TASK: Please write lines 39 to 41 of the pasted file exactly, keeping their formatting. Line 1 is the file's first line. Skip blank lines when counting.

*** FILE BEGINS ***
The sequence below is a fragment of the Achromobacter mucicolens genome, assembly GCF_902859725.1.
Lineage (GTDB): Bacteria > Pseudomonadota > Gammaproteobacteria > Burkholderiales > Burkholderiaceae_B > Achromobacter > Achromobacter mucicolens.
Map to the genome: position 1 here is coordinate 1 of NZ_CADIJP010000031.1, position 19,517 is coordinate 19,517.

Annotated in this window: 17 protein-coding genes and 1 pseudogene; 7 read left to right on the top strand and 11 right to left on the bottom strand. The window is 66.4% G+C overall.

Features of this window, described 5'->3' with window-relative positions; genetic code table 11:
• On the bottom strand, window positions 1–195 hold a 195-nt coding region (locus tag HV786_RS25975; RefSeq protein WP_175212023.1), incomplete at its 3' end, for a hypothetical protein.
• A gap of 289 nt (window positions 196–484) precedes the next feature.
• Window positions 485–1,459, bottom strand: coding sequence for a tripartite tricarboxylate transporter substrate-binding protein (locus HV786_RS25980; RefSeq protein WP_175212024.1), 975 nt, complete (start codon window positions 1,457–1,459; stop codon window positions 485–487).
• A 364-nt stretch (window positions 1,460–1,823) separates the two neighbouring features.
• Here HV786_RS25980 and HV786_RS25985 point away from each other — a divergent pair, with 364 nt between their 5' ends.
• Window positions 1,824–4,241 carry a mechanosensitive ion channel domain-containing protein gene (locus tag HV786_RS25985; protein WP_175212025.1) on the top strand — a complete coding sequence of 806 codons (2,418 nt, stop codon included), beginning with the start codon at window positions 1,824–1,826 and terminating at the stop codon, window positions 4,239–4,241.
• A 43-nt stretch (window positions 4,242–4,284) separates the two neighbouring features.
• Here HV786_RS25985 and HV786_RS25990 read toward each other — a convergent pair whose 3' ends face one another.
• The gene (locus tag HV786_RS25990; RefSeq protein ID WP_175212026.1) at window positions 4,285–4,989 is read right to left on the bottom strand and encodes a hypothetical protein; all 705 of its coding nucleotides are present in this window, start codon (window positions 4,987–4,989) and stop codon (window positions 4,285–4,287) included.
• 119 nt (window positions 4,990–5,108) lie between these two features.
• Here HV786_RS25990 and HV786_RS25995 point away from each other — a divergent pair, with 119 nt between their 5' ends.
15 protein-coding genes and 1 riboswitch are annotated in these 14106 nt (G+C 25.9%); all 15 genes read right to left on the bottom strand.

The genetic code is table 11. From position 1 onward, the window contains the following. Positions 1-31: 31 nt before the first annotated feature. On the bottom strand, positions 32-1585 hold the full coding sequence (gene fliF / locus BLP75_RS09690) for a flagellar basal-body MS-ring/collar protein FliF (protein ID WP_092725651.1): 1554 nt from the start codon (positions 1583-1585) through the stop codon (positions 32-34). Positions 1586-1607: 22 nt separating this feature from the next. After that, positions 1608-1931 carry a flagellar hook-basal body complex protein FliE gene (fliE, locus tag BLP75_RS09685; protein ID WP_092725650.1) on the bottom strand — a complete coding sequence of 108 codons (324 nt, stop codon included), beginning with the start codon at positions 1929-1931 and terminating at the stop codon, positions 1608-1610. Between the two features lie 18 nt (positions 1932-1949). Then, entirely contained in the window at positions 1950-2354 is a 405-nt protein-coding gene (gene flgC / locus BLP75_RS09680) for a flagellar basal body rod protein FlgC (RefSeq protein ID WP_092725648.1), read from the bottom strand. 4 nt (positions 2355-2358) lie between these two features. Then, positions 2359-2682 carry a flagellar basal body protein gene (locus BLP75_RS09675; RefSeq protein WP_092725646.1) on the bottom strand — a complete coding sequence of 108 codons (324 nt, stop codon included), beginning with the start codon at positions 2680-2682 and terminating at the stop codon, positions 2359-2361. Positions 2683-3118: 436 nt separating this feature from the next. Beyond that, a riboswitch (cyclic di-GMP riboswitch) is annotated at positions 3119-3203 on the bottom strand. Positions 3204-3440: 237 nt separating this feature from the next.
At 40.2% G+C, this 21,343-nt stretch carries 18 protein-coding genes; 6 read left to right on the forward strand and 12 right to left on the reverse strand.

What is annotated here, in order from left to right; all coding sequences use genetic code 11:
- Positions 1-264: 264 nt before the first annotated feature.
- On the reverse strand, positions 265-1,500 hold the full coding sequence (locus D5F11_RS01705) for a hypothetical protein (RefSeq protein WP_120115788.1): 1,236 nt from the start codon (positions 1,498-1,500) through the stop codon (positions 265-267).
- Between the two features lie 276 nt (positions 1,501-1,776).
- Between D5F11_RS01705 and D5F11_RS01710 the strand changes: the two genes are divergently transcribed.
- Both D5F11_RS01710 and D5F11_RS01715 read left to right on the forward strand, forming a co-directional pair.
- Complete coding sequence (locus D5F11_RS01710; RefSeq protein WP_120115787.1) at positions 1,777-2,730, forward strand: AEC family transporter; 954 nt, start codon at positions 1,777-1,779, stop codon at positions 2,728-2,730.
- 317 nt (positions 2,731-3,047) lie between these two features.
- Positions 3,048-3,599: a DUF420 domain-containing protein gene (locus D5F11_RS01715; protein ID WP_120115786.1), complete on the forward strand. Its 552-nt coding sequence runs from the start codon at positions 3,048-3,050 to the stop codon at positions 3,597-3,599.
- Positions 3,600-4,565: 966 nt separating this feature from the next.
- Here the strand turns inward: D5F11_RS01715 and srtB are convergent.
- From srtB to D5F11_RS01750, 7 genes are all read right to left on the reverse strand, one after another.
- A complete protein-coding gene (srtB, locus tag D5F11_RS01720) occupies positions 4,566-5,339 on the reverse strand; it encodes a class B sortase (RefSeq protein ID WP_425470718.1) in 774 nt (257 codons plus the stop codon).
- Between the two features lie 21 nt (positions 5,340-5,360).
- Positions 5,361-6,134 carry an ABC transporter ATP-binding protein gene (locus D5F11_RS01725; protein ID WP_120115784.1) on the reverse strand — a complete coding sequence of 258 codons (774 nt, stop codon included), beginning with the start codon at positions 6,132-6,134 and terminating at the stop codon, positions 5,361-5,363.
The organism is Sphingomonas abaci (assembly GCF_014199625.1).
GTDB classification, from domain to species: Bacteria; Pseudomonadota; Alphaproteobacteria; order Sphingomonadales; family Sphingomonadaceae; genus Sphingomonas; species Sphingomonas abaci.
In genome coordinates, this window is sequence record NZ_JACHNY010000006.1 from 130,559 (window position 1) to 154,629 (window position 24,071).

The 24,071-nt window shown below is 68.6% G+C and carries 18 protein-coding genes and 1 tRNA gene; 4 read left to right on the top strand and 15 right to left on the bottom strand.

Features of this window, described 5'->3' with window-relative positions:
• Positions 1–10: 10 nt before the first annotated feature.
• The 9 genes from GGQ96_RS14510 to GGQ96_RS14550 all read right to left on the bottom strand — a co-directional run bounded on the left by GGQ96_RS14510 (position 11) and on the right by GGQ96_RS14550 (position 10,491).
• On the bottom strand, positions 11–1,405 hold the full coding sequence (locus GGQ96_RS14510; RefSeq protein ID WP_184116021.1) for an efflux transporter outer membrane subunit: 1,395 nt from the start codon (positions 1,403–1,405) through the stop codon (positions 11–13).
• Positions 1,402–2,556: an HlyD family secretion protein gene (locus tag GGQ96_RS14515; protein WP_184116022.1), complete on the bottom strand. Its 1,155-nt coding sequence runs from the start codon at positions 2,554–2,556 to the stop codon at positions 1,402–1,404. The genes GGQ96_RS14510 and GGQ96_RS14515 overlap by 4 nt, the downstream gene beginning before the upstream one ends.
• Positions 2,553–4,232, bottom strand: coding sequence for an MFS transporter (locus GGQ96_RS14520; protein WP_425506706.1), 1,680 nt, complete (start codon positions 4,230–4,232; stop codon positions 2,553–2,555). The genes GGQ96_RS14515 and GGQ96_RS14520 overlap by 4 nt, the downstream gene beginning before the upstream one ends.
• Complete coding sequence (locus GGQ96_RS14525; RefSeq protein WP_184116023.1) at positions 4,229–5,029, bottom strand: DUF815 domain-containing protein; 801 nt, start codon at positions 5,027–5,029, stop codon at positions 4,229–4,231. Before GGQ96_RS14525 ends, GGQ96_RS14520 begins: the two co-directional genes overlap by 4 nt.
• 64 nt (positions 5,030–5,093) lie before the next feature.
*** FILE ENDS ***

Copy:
Features of this window, described 5'->3' with window-relative positions:
• Positions 1–10: 10 nt before the first annotated feature.
• The 9 genes from GGQ96_RS14510 to GGQ96_RS14550 all read right to left on the bottom strand — a co-directional run bounded on the left by GGQ96_RS14510 (position 11) and on the right by GGQ96_RS14550 (position 10,491).